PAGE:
HB 878: Delivery of Schedule VI prescription devices. Provides that a permitted manufacturer, wholesale distributor, warehouser, or third-party logistics provider or registered nonresident manufacturer or nonresident wholesale distributor may distribute Schedule VI prescription devices directly to a patient on behalf of a medical equipment supplier.

SB 436: Schedule I drugs; classification for fentanyl derivatives. Adds to Schedule I of the Drug Control Act a classification for fentanyl derivatives.

HB 503: Prescription Monitoring Program; disclosure of information; fitness to work and return to work evaluations. Adds the following individuals to the list of individuals to whom the Director of the Department of Health Professions (the Director) may disclose information about a specific recipient contained in the Prescription Monitoring Program:

HB 572: Pharmacy contracts; disclosures by pharmacists. Requires contracts between a carrier and its intermediary regarding the provision of pharmacy services by participating pharmacy providers and any provider contract between a carrier and a participating pharmacy provider or its contracting agent to contain specific provisions that prohibit the carrier or intermediary from restricting a participating pharmacy provider's disclosure of any relevant information to an individual purchasing a prescribed drug.

HB 886: Admissions for mental health treatment; toxicology. Requires the Board of Health to include in regulations governing hospitals a provision that requires every hospital that provides inpatient psychiatric services to establish a protocol that requires, for every refusal to admit a patient for whom there is a question of medical stability or medical appropriateness for admission due to toxicology results, the on-call physician in the psychiatric unit to which the patient is sought to be transferred to participate in direct verbal communication, either in person or via telephone, with a clinical toxicologist or other person who is a Certified Specialist in Poison Information employed by a poison control center that is accredited by the American Association of Poison Control Centers to review the results of the toxicology screen and determine whether a medical reason for refusing admission to the psychiatric unit related to the results of the toxicology screen exists. 

HB 933: Mandatory outpatient treatment; time period. Extends the time period for mandatory outpatient treatment for adults and juveniles from 90 days to 180 days. 

HB 935: Mandatory outpatient treatment; consent. Eliminates the requirement that a person agree to abide by the plan for mandatory outpatient treatment before mandatory outpatient treatment may be ordered. 

HB 1001: Health care shared savings; incentive programs. Requires health carriers to establish a comparable health care service incentive program under which savings are shared with a covered person who elects to receive a covered health care service from a lower-cost provider.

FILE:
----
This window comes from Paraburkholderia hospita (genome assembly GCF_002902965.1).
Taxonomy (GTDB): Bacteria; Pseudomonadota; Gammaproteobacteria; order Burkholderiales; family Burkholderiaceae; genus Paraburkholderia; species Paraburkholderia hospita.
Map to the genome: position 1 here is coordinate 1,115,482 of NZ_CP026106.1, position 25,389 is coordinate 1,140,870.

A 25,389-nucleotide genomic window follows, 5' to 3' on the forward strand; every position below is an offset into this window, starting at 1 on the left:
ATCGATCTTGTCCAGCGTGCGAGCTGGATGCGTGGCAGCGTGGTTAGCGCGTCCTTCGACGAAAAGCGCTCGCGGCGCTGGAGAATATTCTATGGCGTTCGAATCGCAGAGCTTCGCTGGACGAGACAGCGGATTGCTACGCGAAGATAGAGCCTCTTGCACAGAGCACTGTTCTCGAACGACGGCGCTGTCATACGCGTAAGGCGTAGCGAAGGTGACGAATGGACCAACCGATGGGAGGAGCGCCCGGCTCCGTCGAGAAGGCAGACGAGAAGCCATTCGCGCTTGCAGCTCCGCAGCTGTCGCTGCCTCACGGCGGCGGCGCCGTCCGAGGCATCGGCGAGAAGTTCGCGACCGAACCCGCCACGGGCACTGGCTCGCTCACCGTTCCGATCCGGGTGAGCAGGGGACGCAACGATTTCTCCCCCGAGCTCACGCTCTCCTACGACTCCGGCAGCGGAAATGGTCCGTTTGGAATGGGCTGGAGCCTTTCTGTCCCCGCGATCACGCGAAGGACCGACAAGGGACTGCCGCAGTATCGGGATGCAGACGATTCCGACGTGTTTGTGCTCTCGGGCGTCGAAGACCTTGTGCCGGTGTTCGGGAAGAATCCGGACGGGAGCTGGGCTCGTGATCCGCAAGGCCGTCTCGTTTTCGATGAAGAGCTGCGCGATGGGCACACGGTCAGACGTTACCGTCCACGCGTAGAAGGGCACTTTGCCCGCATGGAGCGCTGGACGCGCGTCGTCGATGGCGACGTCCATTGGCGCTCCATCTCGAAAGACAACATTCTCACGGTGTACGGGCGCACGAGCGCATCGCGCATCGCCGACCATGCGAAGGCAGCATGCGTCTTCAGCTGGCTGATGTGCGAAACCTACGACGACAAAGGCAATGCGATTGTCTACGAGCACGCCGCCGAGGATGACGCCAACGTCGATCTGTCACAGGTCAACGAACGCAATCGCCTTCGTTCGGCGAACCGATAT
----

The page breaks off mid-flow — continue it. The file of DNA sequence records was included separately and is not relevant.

HB 954: Commission for a Healthy Virginia; report. Establishes the Commission for a Healthy Virginia

SB 370: Delivery of prescription drug orders. Provides that whenever any pharmacy delivers a prescription drug order for which refrigeration is required by mail, common carrier, or delivery service, when the drug order is not personally hand delivered directly, to the patient or his agent at the person's residence or other designated location, the shipment shall include a means for the (i) detection of temperature variations that may cause chemical degradation of the drugs and (ii) notification of the patient of the variation. 

HB 832: Certificate of public need; exception. Authorizes the State Health Commissioner to accept, review, and issue a certificate of public need for open heart services in Planning District 8, provided that certain conditions are met.

HB 874: Certificates of public need. Creates a three-phase process to sunset certificate of public need requirements for many categories of medical care facilities and projects, with the requirement for a certificate of public need eliminated 

HB 918: Certificate of public need; certain projects. Provides a permitting process for projects converting into an outpatient or ambulatory surgical center

HB 1002: Permits for certain medical care facility projects; civil penalty. Exempts projects in Planning District 11, other than those involving nursing homes, from the requirement to obtain a certificate of public need 

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Joint Expansion Priorities

From the Office of the Governor

Governor Terry McAuliffe and Governor-elect Ralph Northam proposed their joint legislative agenda for the 2018 General Assembly session. The legislative package includes proposals to expand Medicaid, implement universal background checks in order to purchase a gun, reform the absentee voting process, formally join the Regional Greenhouse Gas Initiative (RGGI), prevent the personal use of campaign contributions, raise the felony larceny threshold, institute a Borrower’s Bill of Rights creating an ombudsman who can help borrowers understand their payments, and support for the Whole Women’s Health Act.

The Governor and Governor-Elect offered their support for language in the proposed budget that would expand access to healthcare for nearly 400,000 low-income Virginians, create 30,000 new jobs and save Virginia taxpayers more than $400 million over the next two years. This expanded access would help working Virginians who make too much to qualify for the Commonwealth’s current Medicaid program but too little to afford coverage on their own.   

Read the full press release and related story fom ABC13.